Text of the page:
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Australia: online shoppers prefer women's clothing from local sites

By Simone Preuss


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Australians spent 2.4 billion AUD online in 2015 for men's and women's clothing. As reserach firm Roy Morgan Research found out, while those shopping for womenswear seem to prefer local vendors, for menswear, international sites dominate. Interestingly, there is a gender divide when it comes to local versus global preferences.

“There is clear difference between womenswear and menswear when it comes to how much of our expenditure stays local. Two thirds of Australians spend on women's clothes online (nearly all of which came from women, of course) was through local sites. But for menswear, 61 percent of our expenditure went overseas — and both men and women shoppers favour international sites for men's clothes,” summed up Michele Levine, CEO, Roy Morgan Research.

More precisely, 1.579 billion AUD were spent on women's clothes and 835 million AUD on men's clothes. Of the total 2.414 billion AUD spent, 1.366 billion (56 percent) went to Australian-based sites (online-only retailers as well as the webshops of traditional brick-and-mortar stores) while only 1.048 billion AUD (44 percent) went to international online retailers.

Australian women prefer local online retailers

The high margin in local spending is due to expenses in womenswear that remained mainly local: while two thirds (1 billion AUD) were spent through Australian online stores, only one third (550 million AUD) was spent through international online stores. Even the preference for choosing international sites when buying men's clothes could not offset this trend as total expenditure for men's wear is only around half of that of women's clothes.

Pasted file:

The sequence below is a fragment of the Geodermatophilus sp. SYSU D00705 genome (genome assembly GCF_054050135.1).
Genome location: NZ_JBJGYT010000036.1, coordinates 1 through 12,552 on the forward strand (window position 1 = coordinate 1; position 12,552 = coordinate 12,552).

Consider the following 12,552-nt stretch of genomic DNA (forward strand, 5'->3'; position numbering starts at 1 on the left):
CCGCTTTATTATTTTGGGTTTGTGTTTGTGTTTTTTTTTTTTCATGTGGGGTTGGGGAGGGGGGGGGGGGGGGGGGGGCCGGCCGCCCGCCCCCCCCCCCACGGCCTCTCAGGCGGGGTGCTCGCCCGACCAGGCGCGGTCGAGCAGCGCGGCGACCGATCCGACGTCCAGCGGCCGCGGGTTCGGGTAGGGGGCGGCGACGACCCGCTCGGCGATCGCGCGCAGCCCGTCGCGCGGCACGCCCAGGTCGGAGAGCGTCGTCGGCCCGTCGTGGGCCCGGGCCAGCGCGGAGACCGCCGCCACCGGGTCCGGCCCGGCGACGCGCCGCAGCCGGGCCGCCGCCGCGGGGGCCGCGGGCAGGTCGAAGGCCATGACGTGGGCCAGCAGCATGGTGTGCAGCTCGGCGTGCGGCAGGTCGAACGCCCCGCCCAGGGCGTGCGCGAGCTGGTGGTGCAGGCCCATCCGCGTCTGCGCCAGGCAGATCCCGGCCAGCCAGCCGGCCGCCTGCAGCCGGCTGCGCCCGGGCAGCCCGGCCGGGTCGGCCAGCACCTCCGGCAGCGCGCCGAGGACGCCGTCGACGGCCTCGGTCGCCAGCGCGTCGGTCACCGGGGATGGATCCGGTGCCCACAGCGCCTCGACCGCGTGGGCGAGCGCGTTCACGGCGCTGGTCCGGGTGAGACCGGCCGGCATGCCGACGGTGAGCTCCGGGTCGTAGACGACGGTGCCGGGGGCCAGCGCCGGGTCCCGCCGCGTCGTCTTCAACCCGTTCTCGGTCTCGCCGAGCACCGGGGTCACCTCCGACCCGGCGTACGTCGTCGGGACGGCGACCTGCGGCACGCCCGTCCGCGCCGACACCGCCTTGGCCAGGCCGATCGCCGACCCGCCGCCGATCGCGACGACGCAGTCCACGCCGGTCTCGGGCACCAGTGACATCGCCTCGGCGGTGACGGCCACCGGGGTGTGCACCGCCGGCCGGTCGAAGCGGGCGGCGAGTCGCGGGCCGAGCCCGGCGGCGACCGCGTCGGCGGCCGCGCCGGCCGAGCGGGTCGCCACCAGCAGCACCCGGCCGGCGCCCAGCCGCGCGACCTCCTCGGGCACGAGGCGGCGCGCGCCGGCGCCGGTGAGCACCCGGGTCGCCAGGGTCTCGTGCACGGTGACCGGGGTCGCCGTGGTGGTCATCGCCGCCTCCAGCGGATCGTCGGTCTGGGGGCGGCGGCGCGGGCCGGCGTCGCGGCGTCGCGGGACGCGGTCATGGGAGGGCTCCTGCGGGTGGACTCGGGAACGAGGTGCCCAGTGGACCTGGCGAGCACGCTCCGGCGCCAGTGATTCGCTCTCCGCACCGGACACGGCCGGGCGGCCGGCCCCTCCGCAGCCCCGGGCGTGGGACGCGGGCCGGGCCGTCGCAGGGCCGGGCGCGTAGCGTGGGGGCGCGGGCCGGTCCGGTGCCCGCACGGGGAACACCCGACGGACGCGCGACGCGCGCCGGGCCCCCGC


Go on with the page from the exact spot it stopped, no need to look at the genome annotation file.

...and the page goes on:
And there seems to be a real gender bias when it comes to local versus global for Australian online shoppers: Of those 1.579 billion AUD spent on women's clothes online in 2015, 89 percent of that (1.4 billion) came from women, while the remaining 179 million AUD were spent by men buying women's clothes. Interestingly, they favored international sites here too, while women banked on local online retailers - 961 million AUD was spent on womenswear via local retailers and 439 million AUD on international ones.

In menswear, it is a whole different story: 835 million AUD was spent in 2015 online on men's clothes, of which over 60 percent (504 million AUD) went to international retailers. Of those, men spent 393 million AUD and women 111 million AUD; the latter favouring international sites here too (if just about; they spent 103 million AUD on menswear through local retailers).

What does this mean for the Australian online retail market for men's and women's clothing? For Levine, the implications are quite clear: “Together, all this suggests that Australian men's clothing retailers need to catch up to the women's. It may be that the pricing, quality, range and brands available on local menswear sites are simply not up to scratch in the new international marketplace, especially among fashion-conscious, tech-savvy and cashed-up consumers.”

Image: Roy Morgan Research
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